Text can be difficult, particularly when it’s used casually and without proper context. With text messaging, email and social networking, I would argue that people are actually writing a lot more than they used to, albeit often in truncated form. Standard text messages have a limit of 160 characters (Twitter shrinks this further to 140), social network messaging rarely extends beyond a line or two and while email does lend itself to longer messages, the advent of always-on connections have shifted the form from a epistolary form to that more closely resembling CB radio, where messages ping back and forth at stilted intervals.
As communication increases in volume but diminishes in depth, some things get lost along the way, most notably nuance and it’s here that the problem lies. Various factors, such as time, availability and access conspire to transform all of our fabulous new ways to communicate into petty battlefields of misunderstanding. All to easily, messages are misunderstood and the remainder of the conversation is reduced to ascertaining whether a particular statement was meant seriously, or whether it should have been taken with a pinch of salt. Those who misunderstand are labelled as stupid, while those in the know come across as unbearably smug. This is seen most often in message boards and forums, where much of the conversation is based solely around previously posted messages and thus descend into ouroborean recriminations about who said what and what was meant by it.
It is in order to prevent this spread of petty name-calling that I propose a specific punctuation mark designed to indicate sarcasm. This should be used to indicate that a statement is not intended to be taken seriously and does not indicate the true feelings of the writer. The use of such visual indicators might seem heavy-handed, it is my belief that through use of this typographic cue, we would save a lot of fuss and bother. It could be argued that good writers should be able to make their intentions clear, but this proposal isn’t intended for the Will Selfs of the world. It’s intended for idiots who post on forums without thinking and send emails without proofreading. Idiots like me.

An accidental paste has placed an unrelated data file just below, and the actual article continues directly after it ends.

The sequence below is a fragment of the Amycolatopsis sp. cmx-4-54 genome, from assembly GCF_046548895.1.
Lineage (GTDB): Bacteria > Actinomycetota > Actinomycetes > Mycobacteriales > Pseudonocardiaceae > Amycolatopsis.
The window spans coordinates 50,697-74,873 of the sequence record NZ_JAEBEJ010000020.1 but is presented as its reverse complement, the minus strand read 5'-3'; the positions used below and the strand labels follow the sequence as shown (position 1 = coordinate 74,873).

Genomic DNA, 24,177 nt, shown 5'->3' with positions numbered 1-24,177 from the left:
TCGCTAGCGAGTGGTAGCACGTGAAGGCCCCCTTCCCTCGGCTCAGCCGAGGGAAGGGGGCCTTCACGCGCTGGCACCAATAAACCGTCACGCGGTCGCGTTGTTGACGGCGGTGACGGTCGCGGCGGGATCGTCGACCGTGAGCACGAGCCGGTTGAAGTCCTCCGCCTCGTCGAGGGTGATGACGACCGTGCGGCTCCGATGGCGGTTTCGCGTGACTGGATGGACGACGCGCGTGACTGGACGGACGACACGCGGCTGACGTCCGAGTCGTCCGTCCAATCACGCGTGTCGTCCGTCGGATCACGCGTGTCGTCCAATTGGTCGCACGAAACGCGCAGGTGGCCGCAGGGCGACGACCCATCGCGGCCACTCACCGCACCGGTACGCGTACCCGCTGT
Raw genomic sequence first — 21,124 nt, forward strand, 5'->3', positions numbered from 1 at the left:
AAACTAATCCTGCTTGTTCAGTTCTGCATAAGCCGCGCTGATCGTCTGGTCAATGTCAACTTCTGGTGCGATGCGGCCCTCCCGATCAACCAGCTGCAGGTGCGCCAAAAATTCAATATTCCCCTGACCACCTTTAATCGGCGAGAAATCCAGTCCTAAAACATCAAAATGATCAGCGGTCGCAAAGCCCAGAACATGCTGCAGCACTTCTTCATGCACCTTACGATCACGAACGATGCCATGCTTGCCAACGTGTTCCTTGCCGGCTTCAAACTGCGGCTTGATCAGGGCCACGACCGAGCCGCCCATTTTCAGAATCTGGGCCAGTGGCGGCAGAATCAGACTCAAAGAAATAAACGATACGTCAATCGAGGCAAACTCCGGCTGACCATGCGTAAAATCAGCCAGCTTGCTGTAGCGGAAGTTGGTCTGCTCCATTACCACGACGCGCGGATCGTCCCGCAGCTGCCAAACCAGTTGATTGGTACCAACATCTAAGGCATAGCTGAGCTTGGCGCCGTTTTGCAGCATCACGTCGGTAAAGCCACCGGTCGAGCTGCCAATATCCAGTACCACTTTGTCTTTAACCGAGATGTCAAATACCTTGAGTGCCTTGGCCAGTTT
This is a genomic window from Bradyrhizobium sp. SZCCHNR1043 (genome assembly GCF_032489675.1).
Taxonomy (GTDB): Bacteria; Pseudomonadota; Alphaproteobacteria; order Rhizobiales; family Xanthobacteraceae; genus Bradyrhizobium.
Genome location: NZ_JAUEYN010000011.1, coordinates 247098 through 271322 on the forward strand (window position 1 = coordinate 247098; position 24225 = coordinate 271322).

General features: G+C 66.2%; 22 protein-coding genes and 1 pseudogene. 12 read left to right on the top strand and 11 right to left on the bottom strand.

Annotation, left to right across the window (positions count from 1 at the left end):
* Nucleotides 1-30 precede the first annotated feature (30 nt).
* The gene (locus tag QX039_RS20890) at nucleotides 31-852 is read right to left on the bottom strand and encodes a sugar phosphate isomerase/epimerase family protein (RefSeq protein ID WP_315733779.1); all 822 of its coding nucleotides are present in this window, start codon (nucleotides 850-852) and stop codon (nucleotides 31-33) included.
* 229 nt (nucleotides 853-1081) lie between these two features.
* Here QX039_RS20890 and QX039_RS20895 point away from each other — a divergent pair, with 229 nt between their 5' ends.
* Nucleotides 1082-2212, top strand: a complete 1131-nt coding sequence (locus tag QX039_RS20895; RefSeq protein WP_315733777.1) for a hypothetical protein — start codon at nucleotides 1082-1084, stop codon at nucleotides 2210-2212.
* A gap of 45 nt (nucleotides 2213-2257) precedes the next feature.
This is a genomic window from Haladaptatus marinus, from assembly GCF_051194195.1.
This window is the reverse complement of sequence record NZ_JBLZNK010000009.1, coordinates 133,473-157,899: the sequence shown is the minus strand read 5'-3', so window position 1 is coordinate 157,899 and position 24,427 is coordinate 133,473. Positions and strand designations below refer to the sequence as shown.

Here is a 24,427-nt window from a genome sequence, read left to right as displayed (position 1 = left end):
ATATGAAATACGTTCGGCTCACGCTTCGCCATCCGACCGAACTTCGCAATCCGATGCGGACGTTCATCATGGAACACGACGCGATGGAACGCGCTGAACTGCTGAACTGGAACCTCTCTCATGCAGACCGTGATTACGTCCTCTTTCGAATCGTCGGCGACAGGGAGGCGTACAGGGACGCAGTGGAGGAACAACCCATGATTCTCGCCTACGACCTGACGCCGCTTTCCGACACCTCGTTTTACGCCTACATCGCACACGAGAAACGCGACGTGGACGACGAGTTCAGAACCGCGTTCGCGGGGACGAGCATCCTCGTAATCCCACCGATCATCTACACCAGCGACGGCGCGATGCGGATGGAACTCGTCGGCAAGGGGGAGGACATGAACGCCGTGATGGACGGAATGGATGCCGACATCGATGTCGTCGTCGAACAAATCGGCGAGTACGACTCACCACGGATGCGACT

My first experiments with sarcastic indicators were based not upon punctuation marks, but text styling. It was my belief that in an irony-laden internet that it was more important to indicate piss-taking than it was to use bold, underline or italics. Examining a chart of CSS text decoration led me to believe that the overline could become the new indicator of flippancy, as seen in this example.
I saw a lot of films this year. Of them all, Twilight:New Moon was the best.
Initially, this seemed fine, but an isolated sarcastic statement on the internet is a rare beast indeed and when the overline is used more extensively, the problems become apparent.
There were a lot of good films that came out in 2009. Most thought-provoking of all was 2012, the film of the year. I doubt there’s a film-maker alive who’s better at handling subtle emotional scenes than Roland Emmerich.
Used in a longer paragraph, it becomes confusing as to what is being underlined to indicate emphasis and what’s being overlined to indicate sarcasm. In addition, overlining has certain technical requirements that could prevent its spread. While the CSS code can be inserted into webpages, it’s unusual to see such extensive text formatting in the average email client, forum input box or similar. If sarcastic internet punctuation mark was going to flourish, it would have to be usable in any context, and this meant it would have to be applicable in a plain-text environment.